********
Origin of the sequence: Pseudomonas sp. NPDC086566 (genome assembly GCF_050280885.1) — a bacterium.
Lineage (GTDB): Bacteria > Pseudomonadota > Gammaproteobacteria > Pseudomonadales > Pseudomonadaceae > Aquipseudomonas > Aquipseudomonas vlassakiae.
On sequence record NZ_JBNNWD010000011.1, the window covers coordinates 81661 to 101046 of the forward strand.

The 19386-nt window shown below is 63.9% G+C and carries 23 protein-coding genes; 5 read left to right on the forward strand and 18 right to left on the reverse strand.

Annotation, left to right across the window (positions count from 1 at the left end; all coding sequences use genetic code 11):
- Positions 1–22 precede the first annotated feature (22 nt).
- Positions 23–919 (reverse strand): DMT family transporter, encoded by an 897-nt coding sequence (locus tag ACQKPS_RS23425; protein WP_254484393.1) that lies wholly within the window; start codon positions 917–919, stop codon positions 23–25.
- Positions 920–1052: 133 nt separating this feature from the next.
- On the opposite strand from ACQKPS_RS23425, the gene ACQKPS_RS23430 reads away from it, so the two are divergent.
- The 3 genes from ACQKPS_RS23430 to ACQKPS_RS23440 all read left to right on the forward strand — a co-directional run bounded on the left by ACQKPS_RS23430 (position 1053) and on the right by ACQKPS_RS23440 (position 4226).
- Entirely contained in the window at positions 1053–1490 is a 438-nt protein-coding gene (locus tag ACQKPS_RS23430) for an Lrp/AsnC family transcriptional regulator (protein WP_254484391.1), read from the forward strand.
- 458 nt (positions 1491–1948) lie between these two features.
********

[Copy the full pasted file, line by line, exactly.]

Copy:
Origin of the sequence: Pseudomonas sp. NPDC086566 (genome assembly GCF_050280885.1) — a bacterium.
Lineage (GTDB): Bacteria > Pseudomonadota > Gammaproteobacteria > Pseudomonadales > Pseudomonadaceae > Aquipseudomonas > Aquipseudomonas vlassakiae.
On sequence record NZ_JBNNWD010000011.1, the window covers coordinates 81661 to 101046 of the forward strand.

The 19386-nt window shown below is 63.9% G+C and carries 23 protein-coding genes; 5 read left to right on the forward strand and 18 right to left on the reverse strand.

Annotation, left to right across the window (positions count from 1 at the left end; all coding sequences use genetic code 11):
- Positions 1–22 precede the first annotated feature (22 nt).
- Positions 23–919 (reverse strand): DMT family transporter, encoded by an 897-nt coding sequence (locus tag ACQKPS_RS23425; protein WP_254484393.1) that lies wholly within the window; start codon positions 917–919, stop codon positions 23–25.
- Positions 920–1052: 133 nt separating this feature from the next.
- On the opposite strand from ACQKPS_RS23425, the gene ACQKPS_RS23430 reads away from it, so the two are divergent.
- The 3 genes from ACQKPS_RS23430 to ACQKPS_RS23440 all read left to right on the forward strand — a co-directional run bounded on the left by ACQKPS_RS23430 (position 1053) and on the right by ACQKPS_RS23440 (position 4226).
- Entirely contained in the window at positions 1053–1490 is a 438-nt protein-coding gene (locus tag ACQKPS_RS23430) for an Lrp/AsnC family transcriptional regulator (protein WP_254484391.1), read from the forward strand.
- 458 nt (positions 1491–1948) lie between these two features.